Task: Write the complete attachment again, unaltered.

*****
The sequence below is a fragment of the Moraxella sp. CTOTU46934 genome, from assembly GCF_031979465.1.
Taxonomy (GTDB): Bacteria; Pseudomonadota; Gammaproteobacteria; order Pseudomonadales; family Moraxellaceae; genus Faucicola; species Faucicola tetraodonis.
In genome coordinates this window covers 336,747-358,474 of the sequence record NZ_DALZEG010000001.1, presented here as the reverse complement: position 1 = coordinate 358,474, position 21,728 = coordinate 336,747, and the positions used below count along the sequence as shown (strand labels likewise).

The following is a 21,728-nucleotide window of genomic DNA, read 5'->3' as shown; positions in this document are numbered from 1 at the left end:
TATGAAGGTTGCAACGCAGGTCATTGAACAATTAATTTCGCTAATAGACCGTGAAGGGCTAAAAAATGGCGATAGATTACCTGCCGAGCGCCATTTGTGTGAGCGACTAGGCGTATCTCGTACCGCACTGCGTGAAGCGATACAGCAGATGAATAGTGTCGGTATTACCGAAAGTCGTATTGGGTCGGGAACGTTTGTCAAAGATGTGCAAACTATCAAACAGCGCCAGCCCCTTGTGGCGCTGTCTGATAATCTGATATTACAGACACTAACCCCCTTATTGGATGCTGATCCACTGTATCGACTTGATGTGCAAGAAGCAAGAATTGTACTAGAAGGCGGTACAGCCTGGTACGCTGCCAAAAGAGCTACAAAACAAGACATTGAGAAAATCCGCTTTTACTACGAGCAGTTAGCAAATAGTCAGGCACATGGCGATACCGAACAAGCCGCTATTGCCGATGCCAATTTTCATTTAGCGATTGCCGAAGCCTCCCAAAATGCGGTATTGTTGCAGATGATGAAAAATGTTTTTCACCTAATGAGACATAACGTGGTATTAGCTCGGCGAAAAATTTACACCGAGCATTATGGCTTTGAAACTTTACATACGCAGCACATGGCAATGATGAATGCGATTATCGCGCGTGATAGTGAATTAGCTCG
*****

The sequence below is a fragment of the Moraxella sp. CTOTU46934 genome, from assembly GCF_031979465.1.
Taxonomy (GTDB): Bacteria; Pseudomonadota; Gammaproteobacteria; order Pseudomonadales; family Moraxellaceae; genus Faucicola; species Faucicola tetraodonis.
In genome coordinates this window covers 336,747-358,474 of the sequence record NZ_DALZEG010000001.1, presented here as the reverse complement: position 1 = coordinate 358,474, position 21,728 = coordinate 336,747, and the positions used below count along the sequence as shown (strand labels likewise).

The following is a 21,728-nucleotide window of genomic DNA, read 5'->3' as shown; positions in this document are numbered from 1 at the left end:
TATGAAGGTTGCAACGCAGGTCATTGAACAATTAATTTCGCTAATAGACCGTGAAGGGCTAAAAAATGGCGATAGATTACCTGCCGAGCGCCATTTGTGTGAGCGACTAGGCGTATCTCGTACCGCACTGCGTGAAGCGATACAGCAGATGAATAGTGTCGGTATTACCGAAAGTCGTATTGGGTCGGGAACGTTTGTCAAAGATGTGCAAACTATCAAACAGCGCCAGCCCCTTGTGGCGCTGTCTGATAATCTGATATTACAGACACTAACCCCCTTATTGGATGCTGATCCACTGTATCGACTTGATGTGCAAGAAGCAAGAATTGTACTAGAAGGCGGTACAGCCTGGTACGCTGCCAAAAGAGCTACAAAACAAGACATTGAGAAAATCCGCTTTTACTACGAGCAGTTAGCAAATAGTCAGGCACATGGCGATACCGAACAAGCCGCTATTGCCGATGCCAATTTTCATTTAGCGATTGCCGAAGCCTCCCAAAATGCGGTATTGTTGCAGATGATGAAAAATGTTTTTCACCTAATGAGACATAACGTGGTATTAGCTCGGCGAAAAATTTACACCGAGCATTATGGCTTTGAAACTTTACATACGCAGCACATGGCAATGATGAATGCGATTATCGCGCGTGATAGTGAATTAGCTCG